This information has been prepared by IG, a trading name of IG Markets Limited. In addition to the disclaimer below, the material on this page does not contain a record of our trading prices, or an offer of, or solicitation for, a transaction in any financial instrument. IG accepts no responsibility for any use that may be made of these comments and for any consequences that result. No representation or warranty is given as to the accuracy or completeness of this information. Consequently any person acting on it does so entirely at their own risk. Any research provided does not have regard to the specific investment objectives, financial situation and needs of any specific person who may receive it. It has not been prepared in accordance with legal requirements designed to promote the independence of investment research and as such is considered to be a marketing communication. Although we are not specifically constrained from dealing ahead of our recommendations we do not seek to take advantage of them before they are provided to our clients. See full non-independent research disclaimer and quarterly summary.
Having seemingly recovered from their China-induced panic, investors have lapsed back into old habits, taking PMI figures from China and other places as a reason to abandon equities once again. With still a while to go until the fabled St Leger’s Day arrives, it seems investors are content to stay away until better times arrive.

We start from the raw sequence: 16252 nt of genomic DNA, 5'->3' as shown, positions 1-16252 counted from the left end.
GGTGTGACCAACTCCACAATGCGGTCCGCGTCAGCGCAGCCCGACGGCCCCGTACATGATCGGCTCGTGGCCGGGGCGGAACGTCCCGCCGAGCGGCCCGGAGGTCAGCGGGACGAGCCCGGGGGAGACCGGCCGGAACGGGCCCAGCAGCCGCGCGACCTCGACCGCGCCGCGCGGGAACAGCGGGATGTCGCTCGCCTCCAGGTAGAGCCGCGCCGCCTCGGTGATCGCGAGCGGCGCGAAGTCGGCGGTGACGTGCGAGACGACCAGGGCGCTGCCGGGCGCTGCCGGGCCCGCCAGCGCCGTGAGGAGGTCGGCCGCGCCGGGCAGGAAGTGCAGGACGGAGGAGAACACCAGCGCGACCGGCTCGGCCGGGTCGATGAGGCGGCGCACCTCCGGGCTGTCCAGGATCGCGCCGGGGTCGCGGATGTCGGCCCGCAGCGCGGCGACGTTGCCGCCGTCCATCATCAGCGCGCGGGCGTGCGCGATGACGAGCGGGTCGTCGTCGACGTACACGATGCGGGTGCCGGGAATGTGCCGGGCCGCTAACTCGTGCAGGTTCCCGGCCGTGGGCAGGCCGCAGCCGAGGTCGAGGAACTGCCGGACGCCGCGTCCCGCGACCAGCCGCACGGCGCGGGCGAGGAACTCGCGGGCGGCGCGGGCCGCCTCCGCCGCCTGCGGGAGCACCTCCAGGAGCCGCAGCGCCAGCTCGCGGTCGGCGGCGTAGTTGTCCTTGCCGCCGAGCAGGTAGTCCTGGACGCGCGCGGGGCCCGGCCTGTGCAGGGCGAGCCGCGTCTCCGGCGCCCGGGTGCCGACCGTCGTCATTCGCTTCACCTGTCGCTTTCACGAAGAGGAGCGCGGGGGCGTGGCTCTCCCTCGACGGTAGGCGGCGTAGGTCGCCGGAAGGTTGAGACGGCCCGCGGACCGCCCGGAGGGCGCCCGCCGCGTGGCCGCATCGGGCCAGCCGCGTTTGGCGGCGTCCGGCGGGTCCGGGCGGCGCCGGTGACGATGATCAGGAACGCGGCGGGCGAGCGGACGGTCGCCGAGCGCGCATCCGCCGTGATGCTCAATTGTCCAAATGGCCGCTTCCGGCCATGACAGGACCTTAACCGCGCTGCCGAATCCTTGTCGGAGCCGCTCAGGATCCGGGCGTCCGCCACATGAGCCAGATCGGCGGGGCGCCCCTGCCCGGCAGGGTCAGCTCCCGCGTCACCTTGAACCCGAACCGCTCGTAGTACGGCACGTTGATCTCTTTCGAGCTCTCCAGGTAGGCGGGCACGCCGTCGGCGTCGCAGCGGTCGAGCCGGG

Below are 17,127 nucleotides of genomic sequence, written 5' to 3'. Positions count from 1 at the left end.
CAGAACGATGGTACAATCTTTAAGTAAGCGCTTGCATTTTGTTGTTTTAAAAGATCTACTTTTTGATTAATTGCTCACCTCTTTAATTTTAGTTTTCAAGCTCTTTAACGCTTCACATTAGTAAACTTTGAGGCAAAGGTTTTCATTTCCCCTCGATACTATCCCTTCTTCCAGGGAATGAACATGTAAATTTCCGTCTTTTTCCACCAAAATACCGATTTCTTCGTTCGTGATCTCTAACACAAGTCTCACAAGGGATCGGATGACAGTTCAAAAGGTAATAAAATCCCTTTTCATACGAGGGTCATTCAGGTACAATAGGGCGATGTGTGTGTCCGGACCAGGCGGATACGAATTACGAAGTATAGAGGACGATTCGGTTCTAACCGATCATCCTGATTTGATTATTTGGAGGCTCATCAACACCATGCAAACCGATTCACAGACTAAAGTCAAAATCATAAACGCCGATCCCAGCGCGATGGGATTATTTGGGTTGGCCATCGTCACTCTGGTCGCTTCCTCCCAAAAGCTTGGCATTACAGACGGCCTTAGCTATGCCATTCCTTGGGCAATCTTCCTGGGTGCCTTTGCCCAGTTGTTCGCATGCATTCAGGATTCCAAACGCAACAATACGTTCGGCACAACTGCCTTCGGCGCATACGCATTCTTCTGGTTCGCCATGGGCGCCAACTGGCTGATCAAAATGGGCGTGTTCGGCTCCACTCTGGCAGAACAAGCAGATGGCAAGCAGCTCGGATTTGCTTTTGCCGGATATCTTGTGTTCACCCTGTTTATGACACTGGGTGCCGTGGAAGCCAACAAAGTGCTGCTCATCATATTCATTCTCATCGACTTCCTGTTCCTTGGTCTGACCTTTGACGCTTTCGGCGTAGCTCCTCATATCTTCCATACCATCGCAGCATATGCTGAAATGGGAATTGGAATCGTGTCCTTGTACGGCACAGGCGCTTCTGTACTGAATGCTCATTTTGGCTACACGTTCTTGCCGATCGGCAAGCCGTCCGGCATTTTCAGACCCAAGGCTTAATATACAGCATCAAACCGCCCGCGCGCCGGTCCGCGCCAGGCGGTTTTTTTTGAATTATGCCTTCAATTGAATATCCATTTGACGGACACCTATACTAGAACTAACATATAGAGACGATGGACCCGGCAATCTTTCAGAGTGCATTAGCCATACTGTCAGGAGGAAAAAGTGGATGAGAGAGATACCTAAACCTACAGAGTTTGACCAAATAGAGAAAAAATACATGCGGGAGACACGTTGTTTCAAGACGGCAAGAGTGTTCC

With the IMF once again warning on global growth, it appears even the cheaper valuations on offer last week are not enough to tempt people back into risk assets.
Unsurprisingly, it has been the mining sector that is among the hardest hit in London this afternoon, as the dire numbers from China ensure that the sector starts the new month on a note very similar to which it finished the old.
UK manufacturers are feeling the impact of weaker Chinese demand for goods, a sign that there is no part of the world that can escape China’s malaise.
US indices have been hit by both China news and hints that September is still a possibility for a rate hike. The problem for stocks at the moment is that no central bank, a key driver of risk appetite in recent years, appears to be willing to ride to the rescue of embattled investors.
Oil prices have spent the day trimming gains following yesterday’s jump, as markets realised that there was little of substance behind suggestions that fresh talks among key suppliers were likely. Overall, it looks like the volatility of August is likely to remain with us into September.